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CONNECT launches new $2 million telecoms research

CONNECT has launched a new $2 million ‘Open Ireland’ research infrastructure to support experiments into communication networks.

|Sep 22|magazine7 min read

CONNECT, the Science Foundation Ireland research centre for future networks at Trinity College Dublin, has launched the ‘Open Ireland’ $2 million research infrastructure to help support the research and development of new communication networks in the country. 

The announcement is being made this morning, Tuesday 22nd September, at the IRDG’s ‘5G in Business’ virtual conference by the Associate Professor of Optical Network Architectures in the School of Computer Science and Statistics at Trinity College Dublin, Dr Marco Ruffini. 

The operation will be managed by Dr Ruffini and the infrastructure will consist of a fibre connection between Trinity College Dublin and Dublin City University. There will also be the deployment of macro and small cells which will provide radio coverage. 

The programme is primarily being funded by Science Foundation Ireland’s ‘Research Infrastructure Programme’ and additional funding is believed to come from companies who are set to collaborate with academic researchers to explore new applications and services. 

Dr Ruffini, speaking at the launch, stated that: 

“This is a game-changer for networks research in Ireland: it will allow us to explore real-world situations outside the traditional laboratory environment, and it will open up the full span of the communications network – wireless radio, optical fibre, and data centres – for testing.” 

“Advances in communications networks will drive the digital economy in the years ahead so it is essential that Ireland is a leader in the field if we are to experience benefits in fields such as telemedicine.”

“Our approach is based on open networking solutions, which allow for the continuous improvement of the network. This has the potential to deliver better experiences for users such as the addition of intelligence mechanisms based on machine learning algorithms.”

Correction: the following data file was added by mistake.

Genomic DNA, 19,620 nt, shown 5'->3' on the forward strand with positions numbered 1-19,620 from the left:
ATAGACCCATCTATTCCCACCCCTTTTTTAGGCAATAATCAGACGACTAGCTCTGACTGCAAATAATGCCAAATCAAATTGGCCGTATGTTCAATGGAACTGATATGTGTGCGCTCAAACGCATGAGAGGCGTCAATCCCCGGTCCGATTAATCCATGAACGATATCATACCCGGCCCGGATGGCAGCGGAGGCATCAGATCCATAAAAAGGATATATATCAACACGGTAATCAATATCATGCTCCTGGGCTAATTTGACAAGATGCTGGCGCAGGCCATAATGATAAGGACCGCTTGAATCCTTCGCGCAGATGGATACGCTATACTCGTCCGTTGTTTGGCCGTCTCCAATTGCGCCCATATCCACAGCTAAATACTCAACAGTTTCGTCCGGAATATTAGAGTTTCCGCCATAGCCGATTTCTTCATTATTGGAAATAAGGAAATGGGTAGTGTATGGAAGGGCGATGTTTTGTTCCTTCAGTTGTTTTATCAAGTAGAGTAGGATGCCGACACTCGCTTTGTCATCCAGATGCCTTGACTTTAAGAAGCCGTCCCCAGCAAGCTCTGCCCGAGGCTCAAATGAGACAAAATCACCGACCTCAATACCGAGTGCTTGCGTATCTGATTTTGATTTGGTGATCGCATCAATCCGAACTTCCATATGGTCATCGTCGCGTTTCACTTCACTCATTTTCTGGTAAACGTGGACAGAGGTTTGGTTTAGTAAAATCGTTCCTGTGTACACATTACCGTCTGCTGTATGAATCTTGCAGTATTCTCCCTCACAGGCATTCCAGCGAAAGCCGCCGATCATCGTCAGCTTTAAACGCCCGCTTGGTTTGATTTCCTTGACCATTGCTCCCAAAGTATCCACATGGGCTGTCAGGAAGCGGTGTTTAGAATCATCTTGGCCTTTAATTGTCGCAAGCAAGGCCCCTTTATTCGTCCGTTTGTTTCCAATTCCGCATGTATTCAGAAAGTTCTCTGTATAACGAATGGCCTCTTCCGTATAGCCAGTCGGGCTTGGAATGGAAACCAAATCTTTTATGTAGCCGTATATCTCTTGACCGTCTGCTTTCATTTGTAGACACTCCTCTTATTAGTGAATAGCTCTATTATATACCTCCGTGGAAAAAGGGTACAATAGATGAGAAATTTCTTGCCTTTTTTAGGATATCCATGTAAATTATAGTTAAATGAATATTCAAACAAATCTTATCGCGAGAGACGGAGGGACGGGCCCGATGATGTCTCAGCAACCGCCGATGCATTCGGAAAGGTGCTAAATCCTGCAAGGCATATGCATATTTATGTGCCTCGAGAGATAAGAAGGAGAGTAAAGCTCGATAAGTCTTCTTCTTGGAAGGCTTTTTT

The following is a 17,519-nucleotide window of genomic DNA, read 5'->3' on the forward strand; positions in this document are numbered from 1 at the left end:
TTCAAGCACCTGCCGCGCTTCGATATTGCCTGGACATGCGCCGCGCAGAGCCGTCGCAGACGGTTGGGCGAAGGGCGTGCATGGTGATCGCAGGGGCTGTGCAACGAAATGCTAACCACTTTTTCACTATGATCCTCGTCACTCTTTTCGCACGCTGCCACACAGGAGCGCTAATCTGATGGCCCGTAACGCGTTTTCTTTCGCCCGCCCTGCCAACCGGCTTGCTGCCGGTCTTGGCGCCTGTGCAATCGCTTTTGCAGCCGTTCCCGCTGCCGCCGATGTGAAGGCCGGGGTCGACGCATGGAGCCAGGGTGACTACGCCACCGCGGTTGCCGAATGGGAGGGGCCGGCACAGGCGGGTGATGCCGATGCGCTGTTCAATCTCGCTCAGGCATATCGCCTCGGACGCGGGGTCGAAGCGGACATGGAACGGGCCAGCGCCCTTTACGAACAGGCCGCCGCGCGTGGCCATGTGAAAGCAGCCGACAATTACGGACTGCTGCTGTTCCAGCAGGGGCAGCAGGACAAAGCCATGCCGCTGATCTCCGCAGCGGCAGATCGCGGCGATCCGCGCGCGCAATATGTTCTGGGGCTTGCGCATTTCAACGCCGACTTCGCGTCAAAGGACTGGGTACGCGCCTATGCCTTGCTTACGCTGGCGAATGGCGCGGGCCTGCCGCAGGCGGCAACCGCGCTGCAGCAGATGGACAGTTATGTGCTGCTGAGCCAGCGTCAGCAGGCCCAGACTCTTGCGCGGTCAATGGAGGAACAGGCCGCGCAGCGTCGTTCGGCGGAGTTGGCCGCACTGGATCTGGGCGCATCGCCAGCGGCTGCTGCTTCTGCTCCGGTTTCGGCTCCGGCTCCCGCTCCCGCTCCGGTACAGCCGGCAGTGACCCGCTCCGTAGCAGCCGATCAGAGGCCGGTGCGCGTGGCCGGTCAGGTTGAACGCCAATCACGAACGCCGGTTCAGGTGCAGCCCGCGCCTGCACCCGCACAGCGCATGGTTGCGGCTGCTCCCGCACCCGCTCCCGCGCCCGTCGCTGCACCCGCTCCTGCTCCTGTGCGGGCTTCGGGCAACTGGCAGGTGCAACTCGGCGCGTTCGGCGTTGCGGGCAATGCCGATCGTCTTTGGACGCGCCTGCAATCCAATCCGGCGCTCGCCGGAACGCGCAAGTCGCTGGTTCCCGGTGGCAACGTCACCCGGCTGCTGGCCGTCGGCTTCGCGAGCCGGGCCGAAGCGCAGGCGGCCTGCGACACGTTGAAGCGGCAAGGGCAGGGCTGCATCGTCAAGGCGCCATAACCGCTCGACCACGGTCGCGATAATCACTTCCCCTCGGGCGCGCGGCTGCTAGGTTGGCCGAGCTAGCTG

Dean of Research at Trinity College Dublin, Professor Linda Doyle, also spoke on the matter, stating that research and funding will be a great stepping stone for the country’s networking communications and will also aid the development of the country's existing research ecosystem.

“This is great news for research in communication networks in Ireland. For the first time, researchers will be able to perform end-to-end research across heterogeneous network domains, including mobile networks, optical networks and cloud computing resources.”

“This will be a significant support for applications for major European funding awards, and will enhance the national research ecosystem by providing opportunities for further collaboration between industry and academia.” 

Dr Siobhan Roche, Director Science for Economy, Science Foundation Ireland, also spoke at the launch and highlighted the importance of the research as well as the aims of the infrastructure: 

“The aim of the SFI Research Infrastructure Call is to support the research community in building and sustaining the infrastructural capacity to accomplish high quality, high impact, innovative research, while enhancing and underpinning enterprise competitiveness and societal development in Ireland.”

“This new research infrastructure will accelerate Ireland’s development as a global leader for innovation in next-generation communication networks. It will be a significant asset for attracting research funding and industry investment in Ireland.”

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